What Really Matters?


By: Thomas E. Brewton

With turmoil in our foreign policy, a new Congress in session, and the prospect of higher taxes to finance an expansion of the secular welfare-state, what should be our personal priorities? The Apostle Paul’s letter to the church at Galatia refocuses us on the most important things in our lives.

Sunday’s sermon at the Long Ridge Congregational Church (non-UCC) in North Stamford, Connecticut, was delivered by Capt. Brian Thomas, leader of our local Salvation Army mission.

Our nation is beset with enemies. Our government and our society are moving at an accelerating rate further into moral degradation. Most of us can do little about that as individuals.

What we can do is order our lives to embody the Apostle Paul’s desiderata in his letter to the church at Galatia. Living more helpful, more courteous, and less self-centered lives not only makes us feel better, but also brightens the lives of those around us. Living that kind of life is a witness that may bring others to God.

Capt. Thomas’s text came from the Apostle Paul’s letter to the Galatian church:

But the fruit of the Spirit is love, joy, peace, patience, kindness, goodness, faithfulness, gentleness and self-control. Against such things there is no law. (Galatians 5:22-23)

How do we do produce that fruit in our lives?

It takes more than just going through the motions, Capt. Thomas noted. It takes focused, meaningful practice, every day. The difference between athletic champions and the ordinary person is the focused and meaningful way they practice, not just how much they practice.

Qualities such as love, joy, peace, patience, kindness, goodness, faithfulness, gentleness and self-control are skills. That concept of moral virtues as skills is found, not only in the Judeo-Christian tradition, but also in Greek philosophy. Both the Bible and Greek philosophy, at least that of Plato and Aristotle, are focused upon the same thing, albeit from slightly different angles.

Plato, prominently in the Republic, addresses moral virtue as a skill. In fact the Greek philosophical term for virtue – arete – is a compound of goodness, excellence, and skill. Plato’s philosopher-kings were to be educated and trained from early youth to know and practice arete. The object was to create a political society that placed moral virtue and justice at the top of its priority list.

Plato recognized that crafting laws and social structures for that purpose necessitated skill – arete – that could be acquired only by hard and continual study and daily practice. (Note, in passing, that this concept of virtuous society held no place for governing on the basis of opinion polling of uninformed citizens. For Plato, opinion was the opposite of virtue.)

The most fundamental aspect of the Judeo-Christian life is love. All our virtues must arise from the proper spirit of mind if we are to do the right thing and to be helpful to others. Nothing is gained, for example, if we do good things as a way to preen our own feathers and look good to others. Love is directed outward, not inward toward the self-satisfied ego.

Paul told the Galatians that mechanical works alone, just ritualistically following the Mosaic law, avails nothing.

For in Christ Jesus neither circumcision nor uncircumcision has any value. The only thing that counts is faith expressing itself through love. (Galatians 5:6)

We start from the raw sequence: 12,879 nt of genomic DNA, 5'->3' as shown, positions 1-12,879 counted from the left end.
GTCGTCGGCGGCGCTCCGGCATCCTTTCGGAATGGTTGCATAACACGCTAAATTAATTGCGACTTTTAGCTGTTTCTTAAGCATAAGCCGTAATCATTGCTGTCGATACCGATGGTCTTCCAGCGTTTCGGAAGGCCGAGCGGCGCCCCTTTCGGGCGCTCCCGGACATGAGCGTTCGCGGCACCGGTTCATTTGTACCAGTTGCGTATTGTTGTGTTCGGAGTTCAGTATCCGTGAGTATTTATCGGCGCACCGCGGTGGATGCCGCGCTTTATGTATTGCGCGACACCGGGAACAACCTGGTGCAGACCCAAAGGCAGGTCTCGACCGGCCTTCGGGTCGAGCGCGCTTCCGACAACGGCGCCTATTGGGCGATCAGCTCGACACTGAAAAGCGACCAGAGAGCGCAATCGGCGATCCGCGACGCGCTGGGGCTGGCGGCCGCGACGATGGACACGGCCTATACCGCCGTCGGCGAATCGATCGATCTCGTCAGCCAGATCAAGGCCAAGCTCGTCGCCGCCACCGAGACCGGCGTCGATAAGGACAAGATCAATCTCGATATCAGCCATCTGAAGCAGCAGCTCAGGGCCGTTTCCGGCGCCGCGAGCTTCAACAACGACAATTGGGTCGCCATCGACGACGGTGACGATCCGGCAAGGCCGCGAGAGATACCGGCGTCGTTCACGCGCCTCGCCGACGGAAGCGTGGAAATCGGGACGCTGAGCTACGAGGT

How does this translate into our personal lives?

Just as a champion athlete sets goals for himself and practices to accomplish them, we must first define what kind of person we want to be. Then we have to establish our road map to that destination.

Joyfulness and happiness fill our lives if, all day long, we thank God for the many blessings we have. The gratifying thing is that by doing so we become aware of our blessings and we become more aware of others’ travails. When we look outside ourselves, the Holy Spirit gives us the little intuitions of what helpful things we can do for those individuals we know who are experiencing illness or hardship.

With joy and thankfulness in our lives, other things become easier.

Then I realized that it is good and proper for a man to eat and drink, and to find satisfaction in his toilsome labor under the sun during the few days of life God has given him—for this is his lot. Moreover, when God gives any man wealth and possessions, and enables him to enjoy them, to accept his lot and be happy in his work—this is a gift of God. He seldom reflects on the days of his life, because God keeps him occupied with gladness of heart. (Ecclesiastes 5:18-20)

Sweetness and civility require us to confront our bitterness and to forgive those who have wronged us. Those we forgive may never know it, and they may never change their ways. But forgiving them confers real benefits upon our souls. We feel better and find it easier to deal justly and courteously with others.

No matter how hard we practice, however, we will discover that we can’t do such things on our own. We need God’s help. An essential part of practicing Paul’s virtues is continually, all day long, praying to God for His guidance and help.

It is given to few people to make great differences in society. But every one of us has it in his power, through the Holy Spirit, to make a happy difference in our own lives and in the lives of those with whom we deal.



Thomas E. Brewton is a staff writer for the New Media Alliance, Inc. The New Media Alliance is a non-profit (501c3) national coalition of writers, journalists and grass-roots media outlets. His weblog is THE VIEW FROM 1776 http://www.thomasbrewton.com/

About The Author Thomas E. Brewton:
Thomas E. Brewton is a staff writer for the New Media Alliance, Inc. The New Media Alliance is a non-profit (501c3) national coalition of writers, journalists and grass-roots media outlets.
Website:http://www.thomasbrewton.com/

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